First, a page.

Elvis Presley (album)


Elvis Presley (album)
Elvis Presley
Studio album by Elvis Presley
Released March 23, 1956
Recorded July 1954 to January 1956
Genre Rock and roll, rockabilly
Length 28:03
Label RCA Victor
Producer Sam Phillips (Sun recordings only)
Elvis Presley chronology
Elvis Presley
(1956)
Elvis
(1956)
Professional ratings
Review scores
Source Rating
Allmusic 5/5 stars[1]
MSN Music 5/5 stars[2]
Sputnikmusic 5/5 stars[3]

Elvis Presley (released in the UK as Elvis Presley Rock n' Roll[4]) is the debut studio album by Elvis Presley. It was released on RCA Victor, in mono, catalogue number LPM 1254, in March 1956. The recording sessions took place on January 10 and January 11 at RCA recording studios in Nashville, Tennessee, and on January 30 and January 31 at RCA studios in New York. Additional material originated from sessions at Sun Studio in Memphis, Tennessee, on July 5, August 19 and September 10 of 1954, and on July 11, 1955.

The album spent ten weeks at #1 on the Billboard Top Pop Albums chart in 1956, the first rock and roll album ever to make it to the top of the charts.[citation needed] It also has the distinction of being the first million-selling rock and roll album.[5] In 2003, it was ranked number 55 on Rolling Stone magazine's list of the 500 greatest albums of all time.[6] Elvis Presley was also one of two Presley's albums accoladed in the reference book 1001 Albums You Must Hear Before You Die, the other being Elvis is Back!. It was certified Gold on 11/1/1966 by the R.I.A.A.

Contents

Content

By the second half of 1955, singles on Sun Records by Presley began making the national country and western singles chart, "Baby, Let's Play House" and "I Forgot to Remember to Forget" going to #5 and #1 respectively. Colonel Tom Parker, the new manager of Presley, had extensive dealings with RCA through his previous client, singer Eddy Arnold, especially with the head of the Country and Western and Rhythm and Blues division, Steve Sholes.[7] At the urging of Parker, on November 21, 1955, Sholes bought Presley's contract from Sam Phillips, the head of Sun Records and Studio, for the unprecedented sum of $35,000. Presley and rock and roll were still untested properties for the major labels in the music business, but this album, along with the #1 single "Heartbreak Hotel", proved the selling power of both: it was RCA's first pop album to earn more than $1,000,000,[5] and in 1966 it became the first LP to sell over one million units.[5]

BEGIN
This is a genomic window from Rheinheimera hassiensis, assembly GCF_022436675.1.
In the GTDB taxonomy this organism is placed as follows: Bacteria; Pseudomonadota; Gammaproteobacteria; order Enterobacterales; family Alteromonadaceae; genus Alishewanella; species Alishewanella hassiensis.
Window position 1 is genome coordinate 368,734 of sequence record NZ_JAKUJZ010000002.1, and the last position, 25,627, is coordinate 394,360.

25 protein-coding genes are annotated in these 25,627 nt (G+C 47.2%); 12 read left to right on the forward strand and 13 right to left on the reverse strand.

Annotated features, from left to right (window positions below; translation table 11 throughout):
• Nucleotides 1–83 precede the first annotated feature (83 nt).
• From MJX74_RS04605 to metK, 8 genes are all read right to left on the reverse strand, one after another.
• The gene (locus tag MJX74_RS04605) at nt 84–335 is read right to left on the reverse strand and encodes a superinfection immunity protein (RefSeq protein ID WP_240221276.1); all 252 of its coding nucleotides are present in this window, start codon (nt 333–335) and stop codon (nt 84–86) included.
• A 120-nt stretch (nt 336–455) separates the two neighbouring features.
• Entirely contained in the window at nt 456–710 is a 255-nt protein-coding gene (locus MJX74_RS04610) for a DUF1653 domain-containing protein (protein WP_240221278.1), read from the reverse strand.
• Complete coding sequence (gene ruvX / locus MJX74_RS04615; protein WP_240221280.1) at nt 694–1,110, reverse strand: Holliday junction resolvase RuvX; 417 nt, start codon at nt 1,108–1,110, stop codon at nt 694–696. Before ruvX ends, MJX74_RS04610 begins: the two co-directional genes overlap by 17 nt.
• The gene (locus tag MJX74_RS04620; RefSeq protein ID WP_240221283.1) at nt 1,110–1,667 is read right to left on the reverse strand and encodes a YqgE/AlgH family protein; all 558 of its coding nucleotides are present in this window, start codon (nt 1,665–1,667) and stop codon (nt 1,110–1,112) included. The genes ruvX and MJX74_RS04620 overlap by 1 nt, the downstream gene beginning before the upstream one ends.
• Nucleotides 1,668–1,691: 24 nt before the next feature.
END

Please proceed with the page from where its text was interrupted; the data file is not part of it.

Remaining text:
Presley made appearances in four consecutive weeks on the Dorsey Brothers television program Stage Show in early 1956, on January 28, February 4, February 11, and February 18.[8] RCA wanted an album in the stores fast to capitalize both on the nationwide TV exposure and the success of his first hit single on the pop charts with "Heartbreak Hotel", swiftly climbing to the top after its release on January 27. At the same time, there had only been two series of Presley recording sessions for RCA by the end of the Dorsey stint, after which Presley and his band were back on the road. Those two sessions yielded an additional eleven tracks, almost enough to fill an entire LP, although some tracks had singles potential. In the 1950s, general practice dictated tracks having greater commercial potential to be released as singles, with tracks of lesser appeal placed on albums; as such, RCA neither took all eleven tracks and simply made an album, nor placed the already released and briskly-selling "Heartbreak Hotel" on it. The rights to the Sun Studio tapes had transferred to RCA with the sale of his contract, so five previously unreleased Sun songs, "I Love You Because", "Just Because", "Trying to Get to You", "I'll Never Let You Go (Lil' Darlin')", and "Blue Moon" were added to seven of the RCA sessions tracks to bring the running time of the album up to an acceptable length.[5] Phillips produced the sessions at Sun, and no producer was officially listed for the RCA sessions, leading to the belief that Presley himself produced them.[9]

As the Sun tracks were mostly country-styled, Elvis and RCA leavened the selections with covers of recent rhythm and blues songs. Two of these, "Money Honey" by Jesse Stone, known to Elvis from a version by Clyde McPhatter, and Ray Charles' 1955 hit "I Got A Woman", had been in Presley's live act for a year.[10] A third was the frenetic announcement to the world of the existence of Little Richard in 1955, "Tutti Frutti". A rockabilly number that was believed to be a potential hit and could hold its own with the R&B material, "Blue Suede Shoes", was not initially released as a single from a promise by Sholes to Sam Phillips to protect the career of another Sun artist, Carl Perkins, the author of the song.[11] Instead, it was diverted into being the opening track on the album.